Tell me why half the Episode Two score is from Episode One

Discussion in 'Star Wars And Film Music' started by Grand Moff Lars, May 16, 2002.

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  1. TenorAprentice Jedi Master

    Member Since:
    Jul 19, 2002
    star 4
    As far as the Shore comments...even with the DVD release, they knew years ago that they would be releasing an extended version and I am sure they had Howard's time booked, as well as the LSO booked. It was planned.

    As far as the extended version... we shall have to see (less then a month!!!!!)

    Regardless, I don't think any less of Williams or Lucas for the scene. I really enjoy the entire end sequence, and wouldn't have them change a thing.
  2. DENIS_VADER Jedi Knight

    Member Since:
    Oct 8, 2002
    star 1
    I think the most of the music we hear after the love theme on track 11 or 12 (if I remeber correctly) was written for the arena (3 people VS 3 monsters). Maybe GL had decided in the very last moment that this scene was better without music (like the most of the PodRace). But I'm sure it wasn't written for the Jedi Battle. I don't know if GL have or not first thought about a Jedi-vs-Droïds battle without music. If he have, he sould have finally prefer a "silently" arena scene...and quickely find a way for the Battle soundtrack.
    I'm sure this "bug" was an effect of a straight timeline. With the digital directing, George can changes his film until the last day, and that should makes things difficult to John Williams. Don't blame him.

    I too was very disapointed to hear entire tracks from TPM, and for a while I was hoping that, if it was a "we're-in-late-with-this-movie-May02-is-too-short" effect, we could have a good score for the DVD edition. I don't think so anymore.
    If we get a UE for AOTC, it will be the first time in SW story when a soundtrack-CD is better than the musical movie...
    ---- happens.

    And you fine guys who gives lessons of english, may you excuse mine, I'm french.


    Edited swearing.
  3. Strilo Manager Emeritus

    Member Since:
    Aug 6, 2001
    star 8
    have you read any of the previous pages? They have used tracked on parts for OT, and for TPM. Just because it is more recognizable now, you all are up in arms.

    There were tracked on parts from other scenes in the same film (Empire's snowspeeders) and there was ONE tracking in something from Empire into Jedi (before Brother and Sister) but these changes are maybe one or two minutes worth. The TPM mess in AOTC is 15 minutes worth. I'd say that's a whole different magnitude and not simply "more recognizable."

  4. CopernicusDent Jedi Knight

    Member Since:
    Dec 4, 2001
    star 2
    Well, the Snowspeeder cue was written for The Empire Strikes Back. So that?s forgivable, and unnoticeable.

    There is a piece from Empire that sounds a lot like another certain piece when Luke and Leia are talking in the Ewok village. But that music is in the Jedi Special Edition soundtrack, so I don?t know where I stand on that.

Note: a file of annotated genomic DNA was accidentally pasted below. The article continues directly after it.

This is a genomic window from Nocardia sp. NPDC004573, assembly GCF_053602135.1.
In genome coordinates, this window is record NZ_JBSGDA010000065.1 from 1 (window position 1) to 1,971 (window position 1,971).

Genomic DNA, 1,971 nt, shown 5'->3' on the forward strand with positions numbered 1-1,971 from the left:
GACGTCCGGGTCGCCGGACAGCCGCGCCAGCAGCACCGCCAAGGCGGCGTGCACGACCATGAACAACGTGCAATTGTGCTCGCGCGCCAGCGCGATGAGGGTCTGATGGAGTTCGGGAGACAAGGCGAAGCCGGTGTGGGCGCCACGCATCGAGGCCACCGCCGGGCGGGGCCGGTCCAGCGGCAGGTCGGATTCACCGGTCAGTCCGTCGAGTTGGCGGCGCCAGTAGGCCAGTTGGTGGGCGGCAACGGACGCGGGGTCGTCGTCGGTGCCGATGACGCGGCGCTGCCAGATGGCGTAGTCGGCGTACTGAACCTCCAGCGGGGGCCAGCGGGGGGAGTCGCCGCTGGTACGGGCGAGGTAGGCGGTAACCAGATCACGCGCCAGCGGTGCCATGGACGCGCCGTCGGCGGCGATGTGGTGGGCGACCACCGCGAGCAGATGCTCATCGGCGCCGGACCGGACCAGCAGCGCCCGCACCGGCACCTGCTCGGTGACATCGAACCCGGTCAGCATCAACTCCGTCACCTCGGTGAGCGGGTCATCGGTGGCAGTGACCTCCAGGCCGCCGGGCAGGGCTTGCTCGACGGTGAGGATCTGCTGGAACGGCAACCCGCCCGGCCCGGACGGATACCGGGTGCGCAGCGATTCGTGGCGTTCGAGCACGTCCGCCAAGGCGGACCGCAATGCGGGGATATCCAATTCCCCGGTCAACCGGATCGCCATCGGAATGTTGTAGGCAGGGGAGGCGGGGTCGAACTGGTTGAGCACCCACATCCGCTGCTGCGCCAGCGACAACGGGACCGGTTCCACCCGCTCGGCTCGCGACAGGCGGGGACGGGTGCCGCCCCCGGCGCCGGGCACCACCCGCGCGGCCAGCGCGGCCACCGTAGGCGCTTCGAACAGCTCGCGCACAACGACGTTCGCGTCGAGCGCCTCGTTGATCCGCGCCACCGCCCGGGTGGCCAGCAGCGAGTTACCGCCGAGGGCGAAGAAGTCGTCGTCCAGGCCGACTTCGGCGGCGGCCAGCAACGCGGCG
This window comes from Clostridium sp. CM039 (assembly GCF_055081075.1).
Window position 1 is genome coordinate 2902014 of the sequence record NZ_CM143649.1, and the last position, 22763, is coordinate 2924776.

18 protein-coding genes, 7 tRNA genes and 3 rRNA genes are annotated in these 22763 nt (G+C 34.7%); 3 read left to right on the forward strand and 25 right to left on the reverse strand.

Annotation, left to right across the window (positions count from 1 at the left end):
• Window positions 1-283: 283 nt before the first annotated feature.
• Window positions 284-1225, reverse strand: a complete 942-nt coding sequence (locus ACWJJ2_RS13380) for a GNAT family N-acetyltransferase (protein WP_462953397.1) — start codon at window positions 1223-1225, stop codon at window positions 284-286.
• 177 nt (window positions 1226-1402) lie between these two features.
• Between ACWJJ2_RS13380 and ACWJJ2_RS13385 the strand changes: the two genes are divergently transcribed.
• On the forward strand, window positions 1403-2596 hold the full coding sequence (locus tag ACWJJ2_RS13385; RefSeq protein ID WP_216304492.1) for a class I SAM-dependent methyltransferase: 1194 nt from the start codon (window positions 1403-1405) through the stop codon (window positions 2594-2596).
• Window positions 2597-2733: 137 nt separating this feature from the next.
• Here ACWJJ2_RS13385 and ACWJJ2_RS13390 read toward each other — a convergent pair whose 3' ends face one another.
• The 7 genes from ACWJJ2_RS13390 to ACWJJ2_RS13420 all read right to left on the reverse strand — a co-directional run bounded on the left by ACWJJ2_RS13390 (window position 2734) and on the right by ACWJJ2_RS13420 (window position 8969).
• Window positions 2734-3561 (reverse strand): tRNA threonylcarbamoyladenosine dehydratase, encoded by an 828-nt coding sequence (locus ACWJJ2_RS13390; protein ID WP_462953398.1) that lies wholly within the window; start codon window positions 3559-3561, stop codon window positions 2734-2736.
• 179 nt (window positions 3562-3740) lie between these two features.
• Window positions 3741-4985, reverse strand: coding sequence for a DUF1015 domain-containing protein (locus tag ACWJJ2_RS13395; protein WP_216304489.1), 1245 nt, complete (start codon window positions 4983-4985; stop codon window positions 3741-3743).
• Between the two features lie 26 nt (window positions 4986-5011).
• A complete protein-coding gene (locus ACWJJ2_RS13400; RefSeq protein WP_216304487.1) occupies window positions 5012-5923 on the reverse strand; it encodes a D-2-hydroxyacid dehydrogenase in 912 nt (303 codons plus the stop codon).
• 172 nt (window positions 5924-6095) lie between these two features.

5. Strilo Manager Emeritus

    Member Since:
    Aug 6, 2001
    star 8
    The first minute or so of the scene where Luke tells Leia he is her brother is scored with the first minute of "Yoda and the Force" from ESB. This then flows right into the "Brother and Sister" cue on the SE soundtrack. This is the only occurance of tracking music from another film into a Star Wars film that I can think of.

  6. Jeff 42 Manager Emeritus

    Member Since:
    Sep 14, 1998
    star 5
    Hey strilo, I like your signature! :D
  7. CopernicusDent Jedi Knight

    Member Since:
    Dec 4, 2001
    star 2
    Well yeah, that?s the music I?m talking about. Those 2 cues sound awfully similar. My question is how did that cue get on the Jedi Special Edition and Anthology soundtrack?

  8. TenorAprentice Jedi Master

    Member Since:
    Jul 19, 2002
    star 4
    I guess why I am frustrated is that we are dealing with different parts of the same work. I would agree, were we talking about completely different movies or projects, that borrowing music from other movies is distasteful. However, we are dealing with something that goes beyond even sequals, but is a continuation of the same work. I don't know whether that revulsion of editing and tracking on cues is justified. Especially if IMO it works well and is only "jarring" to people who recognize it.

    for example, the comment was even made of "I don't know where I stand on that." If it works in the scene, why when you realize where it came from do you suddenly question its validity within the scene? I could understand if score was supposed to be a stand alone work, but we're talking about a collaborative effort.
  9. CopernicusDent Jedi Knight

    Member Since:
    Dec 4, 2001
    star 2